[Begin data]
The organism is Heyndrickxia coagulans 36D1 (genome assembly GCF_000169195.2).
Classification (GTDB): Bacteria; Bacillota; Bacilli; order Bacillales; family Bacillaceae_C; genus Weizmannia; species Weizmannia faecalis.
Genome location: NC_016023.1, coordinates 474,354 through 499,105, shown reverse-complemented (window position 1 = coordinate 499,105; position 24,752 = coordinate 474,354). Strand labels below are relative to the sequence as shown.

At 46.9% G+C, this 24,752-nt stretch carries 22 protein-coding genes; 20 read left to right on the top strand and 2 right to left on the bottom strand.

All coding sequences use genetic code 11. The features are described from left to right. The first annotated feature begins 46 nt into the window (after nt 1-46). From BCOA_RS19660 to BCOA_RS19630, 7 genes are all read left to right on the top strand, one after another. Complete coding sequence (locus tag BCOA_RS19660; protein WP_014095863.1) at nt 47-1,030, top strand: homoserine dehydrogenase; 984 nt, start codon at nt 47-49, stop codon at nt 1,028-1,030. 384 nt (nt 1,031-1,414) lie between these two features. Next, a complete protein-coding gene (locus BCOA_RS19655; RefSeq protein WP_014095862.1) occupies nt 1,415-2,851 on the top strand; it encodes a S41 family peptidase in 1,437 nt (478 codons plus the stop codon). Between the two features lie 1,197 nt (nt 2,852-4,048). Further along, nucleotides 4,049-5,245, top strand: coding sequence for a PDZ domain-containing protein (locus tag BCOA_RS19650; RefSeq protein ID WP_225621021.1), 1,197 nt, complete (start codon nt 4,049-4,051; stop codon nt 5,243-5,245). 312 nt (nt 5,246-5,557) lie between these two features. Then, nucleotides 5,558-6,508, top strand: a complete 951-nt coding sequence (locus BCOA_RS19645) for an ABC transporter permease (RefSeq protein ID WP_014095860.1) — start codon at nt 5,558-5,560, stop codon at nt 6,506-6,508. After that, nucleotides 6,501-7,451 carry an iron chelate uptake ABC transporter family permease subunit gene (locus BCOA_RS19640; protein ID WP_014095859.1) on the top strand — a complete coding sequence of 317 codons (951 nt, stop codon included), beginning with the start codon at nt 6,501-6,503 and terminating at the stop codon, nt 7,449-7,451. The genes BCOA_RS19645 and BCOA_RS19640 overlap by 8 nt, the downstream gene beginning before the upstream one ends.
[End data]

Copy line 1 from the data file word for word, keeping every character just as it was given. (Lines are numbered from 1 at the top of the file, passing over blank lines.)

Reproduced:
The organism is Heyndrickxia coagulans 36D1 (genome assembly GCF_000169195.2).